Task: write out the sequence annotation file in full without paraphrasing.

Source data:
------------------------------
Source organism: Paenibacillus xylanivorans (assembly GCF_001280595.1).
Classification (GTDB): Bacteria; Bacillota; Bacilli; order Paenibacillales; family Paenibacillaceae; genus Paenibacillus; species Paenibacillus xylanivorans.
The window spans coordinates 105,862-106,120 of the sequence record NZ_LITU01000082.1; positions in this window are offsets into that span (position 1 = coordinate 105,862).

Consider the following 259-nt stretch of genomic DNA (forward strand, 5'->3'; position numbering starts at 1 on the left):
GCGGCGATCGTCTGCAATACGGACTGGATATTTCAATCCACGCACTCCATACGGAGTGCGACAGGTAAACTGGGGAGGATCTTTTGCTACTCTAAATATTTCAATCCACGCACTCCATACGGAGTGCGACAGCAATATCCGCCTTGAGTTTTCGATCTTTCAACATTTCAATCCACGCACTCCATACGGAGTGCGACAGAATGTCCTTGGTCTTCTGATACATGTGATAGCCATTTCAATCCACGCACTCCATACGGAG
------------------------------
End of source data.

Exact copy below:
Source organism: Paenibacillus xylanivorans (assembly GCF_001280595.1).
Classification (GTDB): Bacteria; Bacillota; Bacilli; order Paenibacillales; family Paenibacillaceae; genus Paenibacillus; species Paenibacillus xylanivorans.
The window spans coordinates 105,862-106,120 of the sequence record NZ_LITU01000082.1; positions in this window are offsets into that span (position 1 = coordinate 105,862).

Consider the following 259-nt stretch of genomic DNA (forward strand, 5'->3'; position numbering starts at 1 on the left):
GCGGCGATCGTCTGCAATACGGACTGGATATTTCAATCCACGCACTCCATACGGAGTGCGACAGGTAAACTGGGGAGGATCTTTTGCTACTCTAAATATTTCAATCCACGCACTCCATACGGAGTGCGACAGCAATATCCGCCTTGAGTTTTCGATCTTTCAACATTTCAATCCACGCACTCCATACGGAGTGCGACAGAATGTCCTTGGTCTTCTGATACATGTGATAGCCATTTCAATCCACGCACTCCATACGGAG